Big 5s

Dereck Joubert

Film-maker

“I love working with leopards. The pace, the sleekness and the fragmentation of the image all inspire me to be minimalistic in composition and style. The thing about leopards is that you have to work with them and the forest in an integrated way.

Photography is nothing like hunting, which is man against beast. Photography is not killing or capturing or taking, but working together to define the best look and position.

I dislike photographs that have wildlife looking right at you, probably because the photographer is coughing or scratching on purpose to solicit a response. That is so ‘old school’, an interference-styled interaction. Having zero interaction is far more rewarding, especially when you end up with an image that is so natural it would have been the same behaviour whether you were there or not.

I’ll also choose elephants. Spending time among elephants in their presence and space is so rewarding on an intellectual level that whether you take a photograph or not doesn’t really matter. Isn’t that the pinnacle of any art, when achieving the highest level is actually not doing it at all? I often even forget to pick up a camera when I am with elephants, accepted into their family, walking alongside them, or sitting in a hide, invisible and yet accepted by nature herself.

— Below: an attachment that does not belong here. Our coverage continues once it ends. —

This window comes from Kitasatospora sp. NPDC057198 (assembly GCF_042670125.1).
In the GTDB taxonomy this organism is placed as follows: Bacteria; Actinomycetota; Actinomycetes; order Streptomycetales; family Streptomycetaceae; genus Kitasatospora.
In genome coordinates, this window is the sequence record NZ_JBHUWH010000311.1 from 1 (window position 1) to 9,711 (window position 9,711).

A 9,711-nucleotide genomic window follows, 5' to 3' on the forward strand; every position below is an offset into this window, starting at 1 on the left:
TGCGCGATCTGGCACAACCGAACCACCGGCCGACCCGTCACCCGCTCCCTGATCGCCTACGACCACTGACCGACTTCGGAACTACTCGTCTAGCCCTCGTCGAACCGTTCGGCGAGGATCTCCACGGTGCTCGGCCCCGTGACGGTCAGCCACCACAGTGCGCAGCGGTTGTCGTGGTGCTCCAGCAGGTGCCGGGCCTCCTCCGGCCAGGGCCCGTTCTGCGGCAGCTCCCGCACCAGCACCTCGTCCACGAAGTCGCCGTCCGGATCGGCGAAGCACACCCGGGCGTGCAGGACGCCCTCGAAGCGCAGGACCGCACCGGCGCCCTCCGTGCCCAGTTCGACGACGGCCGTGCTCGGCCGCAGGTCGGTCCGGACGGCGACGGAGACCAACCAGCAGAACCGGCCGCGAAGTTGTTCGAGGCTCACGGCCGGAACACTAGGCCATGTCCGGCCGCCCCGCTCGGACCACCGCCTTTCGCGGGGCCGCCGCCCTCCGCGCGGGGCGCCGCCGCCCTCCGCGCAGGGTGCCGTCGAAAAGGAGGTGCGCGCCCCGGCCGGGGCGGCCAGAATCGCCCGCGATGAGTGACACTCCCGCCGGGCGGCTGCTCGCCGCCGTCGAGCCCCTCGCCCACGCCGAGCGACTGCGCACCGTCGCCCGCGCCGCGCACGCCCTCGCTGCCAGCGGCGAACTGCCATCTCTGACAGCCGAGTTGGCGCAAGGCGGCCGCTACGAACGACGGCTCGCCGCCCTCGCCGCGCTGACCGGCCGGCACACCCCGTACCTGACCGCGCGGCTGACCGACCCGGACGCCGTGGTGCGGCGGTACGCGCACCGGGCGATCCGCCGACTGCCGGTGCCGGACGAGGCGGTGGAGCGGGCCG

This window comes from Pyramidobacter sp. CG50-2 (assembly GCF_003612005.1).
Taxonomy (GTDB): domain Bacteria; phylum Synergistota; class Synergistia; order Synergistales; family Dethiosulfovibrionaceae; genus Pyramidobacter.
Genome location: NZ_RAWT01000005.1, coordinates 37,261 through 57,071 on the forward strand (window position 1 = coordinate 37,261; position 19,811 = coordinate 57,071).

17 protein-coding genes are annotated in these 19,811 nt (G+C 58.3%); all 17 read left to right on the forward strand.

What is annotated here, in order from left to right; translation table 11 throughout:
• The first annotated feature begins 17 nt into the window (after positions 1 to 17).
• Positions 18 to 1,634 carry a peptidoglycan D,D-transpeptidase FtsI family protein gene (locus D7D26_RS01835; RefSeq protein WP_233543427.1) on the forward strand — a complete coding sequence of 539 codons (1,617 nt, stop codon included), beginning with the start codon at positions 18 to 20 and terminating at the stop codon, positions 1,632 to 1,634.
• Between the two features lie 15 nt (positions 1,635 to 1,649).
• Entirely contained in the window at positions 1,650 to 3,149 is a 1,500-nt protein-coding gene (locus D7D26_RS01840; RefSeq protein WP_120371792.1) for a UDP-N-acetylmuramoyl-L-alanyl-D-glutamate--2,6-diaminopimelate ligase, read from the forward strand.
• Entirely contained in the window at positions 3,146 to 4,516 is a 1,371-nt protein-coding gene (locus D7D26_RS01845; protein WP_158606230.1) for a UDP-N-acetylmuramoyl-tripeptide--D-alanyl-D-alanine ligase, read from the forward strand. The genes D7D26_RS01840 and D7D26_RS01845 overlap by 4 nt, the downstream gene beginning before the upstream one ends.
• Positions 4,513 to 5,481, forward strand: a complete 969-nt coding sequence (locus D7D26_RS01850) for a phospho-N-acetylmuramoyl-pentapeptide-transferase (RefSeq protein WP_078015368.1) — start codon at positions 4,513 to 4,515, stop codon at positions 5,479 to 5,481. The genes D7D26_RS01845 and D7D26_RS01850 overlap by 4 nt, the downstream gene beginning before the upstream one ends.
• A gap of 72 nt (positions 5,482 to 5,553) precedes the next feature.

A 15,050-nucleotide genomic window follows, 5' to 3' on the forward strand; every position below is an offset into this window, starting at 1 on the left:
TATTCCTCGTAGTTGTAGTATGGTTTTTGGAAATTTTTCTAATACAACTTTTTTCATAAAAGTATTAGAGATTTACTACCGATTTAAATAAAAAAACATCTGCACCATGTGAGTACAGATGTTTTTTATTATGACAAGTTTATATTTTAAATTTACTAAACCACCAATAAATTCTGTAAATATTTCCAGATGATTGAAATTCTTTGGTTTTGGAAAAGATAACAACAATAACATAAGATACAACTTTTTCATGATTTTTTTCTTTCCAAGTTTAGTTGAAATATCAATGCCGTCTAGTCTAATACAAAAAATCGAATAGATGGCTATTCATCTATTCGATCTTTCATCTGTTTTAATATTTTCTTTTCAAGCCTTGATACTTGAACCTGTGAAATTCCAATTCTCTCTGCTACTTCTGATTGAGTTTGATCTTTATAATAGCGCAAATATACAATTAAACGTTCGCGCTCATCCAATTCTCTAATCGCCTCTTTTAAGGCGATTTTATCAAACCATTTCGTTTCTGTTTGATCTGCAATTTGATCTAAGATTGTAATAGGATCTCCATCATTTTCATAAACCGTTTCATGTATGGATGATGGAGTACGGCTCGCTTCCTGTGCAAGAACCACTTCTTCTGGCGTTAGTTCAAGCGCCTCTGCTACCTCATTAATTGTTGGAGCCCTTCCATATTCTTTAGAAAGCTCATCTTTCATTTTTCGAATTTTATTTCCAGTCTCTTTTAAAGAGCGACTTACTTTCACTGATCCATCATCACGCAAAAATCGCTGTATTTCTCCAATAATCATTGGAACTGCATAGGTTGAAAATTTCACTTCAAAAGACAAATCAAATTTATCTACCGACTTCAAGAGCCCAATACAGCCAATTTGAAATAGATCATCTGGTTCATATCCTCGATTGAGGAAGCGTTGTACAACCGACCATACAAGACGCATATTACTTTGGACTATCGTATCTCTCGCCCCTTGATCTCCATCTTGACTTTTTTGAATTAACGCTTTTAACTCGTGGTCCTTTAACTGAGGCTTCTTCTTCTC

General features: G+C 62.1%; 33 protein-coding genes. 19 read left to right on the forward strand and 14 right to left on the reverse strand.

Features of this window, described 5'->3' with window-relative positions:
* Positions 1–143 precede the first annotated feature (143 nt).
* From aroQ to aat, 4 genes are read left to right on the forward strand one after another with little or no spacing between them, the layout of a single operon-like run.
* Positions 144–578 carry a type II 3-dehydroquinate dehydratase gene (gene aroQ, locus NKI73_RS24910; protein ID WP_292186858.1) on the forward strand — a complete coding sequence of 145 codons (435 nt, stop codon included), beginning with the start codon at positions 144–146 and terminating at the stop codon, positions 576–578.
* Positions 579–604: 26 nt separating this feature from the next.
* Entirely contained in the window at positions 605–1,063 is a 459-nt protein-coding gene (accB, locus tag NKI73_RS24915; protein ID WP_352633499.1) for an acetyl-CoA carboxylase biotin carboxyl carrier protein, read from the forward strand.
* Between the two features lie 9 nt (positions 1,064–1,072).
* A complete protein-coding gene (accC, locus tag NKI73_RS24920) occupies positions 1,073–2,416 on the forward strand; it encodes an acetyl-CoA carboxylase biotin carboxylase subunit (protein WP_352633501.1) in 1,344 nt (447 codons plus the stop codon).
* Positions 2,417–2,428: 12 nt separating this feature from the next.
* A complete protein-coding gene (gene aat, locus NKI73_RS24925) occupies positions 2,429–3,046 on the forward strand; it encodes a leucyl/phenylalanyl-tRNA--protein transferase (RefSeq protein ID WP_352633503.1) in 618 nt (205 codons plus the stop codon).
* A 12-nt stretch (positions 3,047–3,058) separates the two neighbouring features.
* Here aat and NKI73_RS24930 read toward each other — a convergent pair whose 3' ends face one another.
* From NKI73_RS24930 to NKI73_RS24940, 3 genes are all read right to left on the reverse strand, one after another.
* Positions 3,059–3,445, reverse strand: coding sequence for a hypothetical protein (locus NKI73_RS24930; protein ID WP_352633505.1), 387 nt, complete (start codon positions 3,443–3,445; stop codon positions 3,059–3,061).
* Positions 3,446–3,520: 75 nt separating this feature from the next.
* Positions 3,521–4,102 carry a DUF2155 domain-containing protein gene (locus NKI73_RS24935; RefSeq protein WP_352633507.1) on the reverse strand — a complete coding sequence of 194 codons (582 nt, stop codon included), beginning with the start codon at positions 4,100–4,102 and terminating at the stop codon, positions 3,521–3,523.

I’ll also pick lions. Working with male lions swimming across water in the Okavango towards you has to be the ultimate thrilling image to get. I’ll include meerkats because in certain places you can become invisible to them and get in for super-wide establishing shots with them in the foreground. And finally I’ll pick snow leopards.”

www.wildlifefilms.co
www.instagram.com/dereckjoubert

Photo by Beverly Joubert

My Big 5

    Leopard
    Elephant
    Lion
    Meerkat
    Snow Leopard

Dereck Joubert

Film-maker

“I love working with leopards. The pace, the sleekness and the fragmentation of the image all inspire me to be minimalistic in composition and style. The thing about leopards is that you have to work with them and the forest in an integrated way.

Photography is nothing like hunting, which is man against beast. Photography is not killing or capturing or taking, but working together to define the best look and position.

I dislike photographs that have wildlife looking right at you, probably because the photographer is coughing or scratching on purpose to solicit a response. That is so ‘old school’, an interference-styled interaction. Having zero interaction is far more rewarding, especially when you end up with an image that is so natural it would have been the same behaviour whether you were there or not.

I’ll also choose elephants. Spending time among elephants in their presence and space is so rewarding on an intellectual level that whether you take a photograph or not doesn’t really matter. Isn’t that the pinnacle of any art, when achieving the highest level is actually not doing it at all? I often even forget to pick up a camera when I am with elephants, accepted into their family, walking alongside them, or sitting in a hide, invisible and yet accepted by nature herself.

I’ll also pick lions. Working with male lions swimming across water in the Okavango towards you has to be the ultimate thrilling image to get. I’ll include meerkats because in certain places you can become invisible to them and get in for super-wide establishing shots with them in the foreground. And finally I’ll pick snow leopards.”

Photo by Beverly Joubert

My Big 5

    Leopard
    Elephant
    Lion
    Meerkat
    Snow Leopard

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